• - Lymphatic obstruction, trauma, lymphoma
    • - distant metastases may grow in right lymphatic or thoracic duct
    • c) pleural effusion may be associated with ascites of any cause
    • i) pressure difference favors movement of fluid into pleura via lymphatics or across diaphragmatic defects
    • Pneumothorax
    • a) air/gas in pleural space
    • i) spontaneous
    • ii) traumatic
    • iii) therapeutic
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  • b) more often associated with: i) emphysema ii) asthma iii) TB c) spontaneous idiopathic pneumothorax i) young people ii) rupture of apical blebs iii) recurrent attack common iv) flap valve - when defect allows air to enter but not to escape - results in increasing pressure - “tension pneumothorax” - may compress contralateral lung www.freelivedoctor.com
    • Pleural tumors
    • a) primary or secondary tumors
    • i) secondary  metastatic
    • - more common vs. primary
    • - arise from primary CA of lungs and breast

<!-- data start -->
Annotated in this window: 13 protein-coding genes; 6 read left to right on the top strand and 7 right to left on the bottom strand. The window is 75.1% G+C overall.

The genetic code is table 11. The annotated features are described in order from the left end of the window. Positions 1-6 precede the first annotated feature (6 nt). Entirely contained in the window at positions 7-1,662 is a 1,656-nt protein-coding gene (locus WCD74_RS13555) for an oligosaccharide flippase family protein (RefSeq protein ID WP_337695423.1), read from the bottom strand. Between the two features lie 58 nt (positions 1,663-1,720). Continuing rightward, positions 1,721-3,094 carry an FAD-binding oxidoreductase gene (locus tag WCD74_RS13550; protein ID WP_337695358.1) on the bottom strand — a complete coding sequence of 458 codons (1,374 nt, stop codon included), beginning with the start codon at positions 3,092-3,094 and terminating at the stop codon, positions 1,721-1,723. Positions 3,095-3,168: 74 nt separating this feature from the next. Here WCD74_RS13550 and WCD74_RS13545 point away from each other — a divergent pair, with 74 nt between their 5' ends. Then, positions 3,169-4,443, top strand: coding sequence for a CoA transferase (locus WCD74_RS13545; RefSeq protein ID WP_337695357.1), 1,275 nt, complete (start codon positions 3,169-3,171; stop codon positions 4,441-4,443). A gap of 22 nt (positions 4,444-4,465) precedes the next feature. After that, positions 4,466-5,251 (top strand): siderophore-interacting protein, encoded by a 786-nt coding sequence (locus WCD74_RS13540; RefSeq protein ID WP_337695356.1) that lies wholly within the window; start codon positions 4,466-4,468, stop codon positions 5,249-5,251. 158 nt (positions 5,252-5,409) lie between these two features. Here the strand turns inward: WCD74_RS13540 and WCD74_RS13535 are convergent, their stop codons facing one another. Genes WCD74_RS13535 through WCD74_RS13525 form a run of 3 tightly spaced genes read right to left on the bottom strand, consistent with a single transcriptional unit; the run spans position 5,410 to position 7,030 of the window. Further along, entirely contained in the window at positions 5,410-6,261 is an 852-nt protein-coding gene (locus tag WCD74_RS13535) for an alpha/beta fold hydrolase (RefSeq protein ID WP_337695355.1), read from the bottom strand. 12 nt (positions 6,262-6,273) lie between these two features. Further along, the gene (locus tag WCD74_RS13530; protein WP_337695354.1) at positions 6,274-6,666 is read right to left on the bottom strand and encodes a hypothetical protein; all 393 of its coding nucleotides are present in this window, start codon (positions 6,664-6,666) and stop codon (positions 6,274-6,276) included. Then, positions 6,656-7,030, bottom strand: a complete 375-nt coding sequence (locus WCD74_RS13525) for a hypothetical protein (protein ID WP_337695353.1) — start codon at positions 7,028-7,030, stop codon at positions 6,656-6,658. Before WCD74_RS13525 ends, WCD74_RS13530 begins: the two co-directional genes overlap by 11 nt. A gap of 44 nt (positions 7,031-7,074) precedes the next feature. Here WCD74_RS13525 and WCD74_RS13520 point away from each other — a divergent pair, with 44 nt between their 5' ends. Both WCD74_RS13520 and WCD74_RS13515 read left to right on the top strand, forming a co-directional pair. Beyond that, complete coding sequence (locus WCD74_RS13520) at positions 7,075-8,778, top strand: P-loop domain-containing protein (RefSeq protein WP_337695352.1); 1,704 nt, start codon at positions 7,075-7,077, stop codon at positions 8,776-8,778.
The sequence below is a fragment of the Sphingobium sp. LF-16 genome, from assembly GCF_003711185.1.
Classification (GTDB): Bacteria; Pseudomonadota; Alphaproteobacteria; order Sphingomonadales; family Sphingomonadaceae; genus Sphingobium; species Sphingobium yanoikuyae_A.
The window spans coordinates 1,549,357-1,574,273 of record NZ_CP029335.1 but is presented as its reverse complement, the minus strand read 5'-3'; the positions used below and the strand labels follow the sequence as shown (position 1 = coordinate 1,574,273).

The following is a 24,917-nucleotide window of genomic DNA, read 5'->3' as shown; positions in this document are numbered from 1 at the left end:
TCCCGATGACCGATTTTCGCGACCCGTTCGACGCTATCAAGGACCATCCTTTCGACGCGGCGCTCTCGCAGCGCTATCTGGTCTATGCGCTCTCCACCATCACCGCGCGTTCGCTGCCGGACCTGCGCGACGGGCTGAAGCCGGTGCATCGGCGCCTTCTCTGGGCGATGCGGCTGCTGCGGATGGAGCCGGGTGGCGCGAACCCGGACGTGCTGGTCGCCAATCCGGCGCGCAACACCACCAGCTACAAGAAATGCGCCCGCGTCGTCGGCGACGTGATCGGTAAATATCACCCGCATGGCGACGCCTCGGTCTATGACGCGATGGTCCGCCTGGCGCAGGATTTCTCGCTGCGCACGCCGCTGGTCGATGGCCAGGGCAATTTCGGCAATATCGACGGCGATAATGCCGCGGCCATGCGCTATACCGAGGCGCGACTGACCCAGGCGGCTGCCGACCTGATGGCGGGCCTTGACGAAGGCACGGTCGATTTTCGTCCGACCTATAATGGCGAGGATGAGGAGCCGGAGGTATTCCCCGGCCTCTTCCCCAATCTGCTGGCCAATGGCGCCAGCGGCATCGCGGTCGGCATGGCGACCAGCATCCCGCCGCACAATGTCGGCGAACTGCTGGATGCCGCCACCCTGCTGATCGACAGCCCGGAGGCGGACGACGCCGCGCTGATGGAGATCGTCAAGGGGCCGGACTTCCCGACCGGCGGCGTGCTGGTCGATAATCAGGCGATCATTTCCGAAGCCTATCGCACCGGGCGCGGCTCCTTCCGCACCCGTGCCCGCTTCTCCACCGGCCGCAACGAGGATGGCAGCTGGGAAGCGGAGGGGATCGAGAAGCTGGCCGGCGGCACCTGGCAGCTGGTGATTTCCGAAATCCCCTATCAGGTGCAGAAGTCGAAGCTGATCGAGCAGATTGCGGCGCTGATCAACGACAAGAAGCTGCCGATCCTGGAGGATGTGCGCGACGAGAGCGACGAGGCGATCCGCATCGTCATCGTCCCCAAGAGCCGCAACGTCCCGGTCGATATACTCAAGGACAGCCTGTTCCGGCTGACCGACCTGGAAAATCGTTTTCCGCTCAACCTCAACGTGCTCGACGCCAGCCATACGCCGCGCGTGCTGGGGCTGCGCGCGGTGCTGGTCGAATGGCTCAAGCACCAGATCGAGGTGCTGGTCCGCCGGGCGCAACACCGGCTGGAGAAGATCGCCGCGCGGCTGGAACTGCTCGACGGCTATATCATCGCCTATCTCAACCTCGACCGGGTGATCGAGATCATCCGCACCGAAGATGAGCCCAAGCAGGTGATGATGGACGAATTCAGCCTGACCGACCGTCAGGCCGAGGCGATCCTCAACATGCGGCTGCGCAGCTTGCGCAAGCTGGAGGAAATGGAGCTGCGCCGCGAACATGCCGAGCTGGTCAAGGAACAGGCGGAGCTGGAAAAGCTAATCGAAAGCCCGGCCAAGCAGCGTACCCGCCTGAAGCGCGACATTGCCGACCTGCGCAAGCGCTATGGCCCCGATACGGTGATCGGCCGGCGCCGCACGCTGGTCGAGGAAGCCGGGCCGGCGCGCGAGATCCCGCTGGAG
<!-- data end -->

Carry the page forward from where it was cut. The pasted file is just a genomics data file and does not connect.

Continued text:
• - can arise from any organ (i.e., ovarian CA implant in thorax and abdomen
    • ii) tumors produce serous / serosanguineous fluid
    • - fluid good marker of tumor type
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  • b) solitary (localized) fibrous tumors i) “benign mesothelioma” - soft fibrous tumors mainly in pleura and rarely in lung - remains confined to surface of lung - do not produce pleural effusions - usually benign - tumor cells  CD34+; keratin negative staining (good differential from malignant mesotheliomas) - NO relationship to asbestos exposure !! www.freelivedoctor.com
  • c) Malignant mesothelioma i) arise from either pleura ii) asbestos exposure related iii) long latent period (25-50 yrs) iv) smoking does NOT increase risk - smoking  risk of lung CA in asbestos workers !! v) produces pleural effusions vi) diffuse and covers lung; invades thoracic cavity and structures vii) S & S - chest pain, dyspnea and recurrent pleural effusions viii) outcome poor  death w/in 2 yrs www.freelivedoctor.com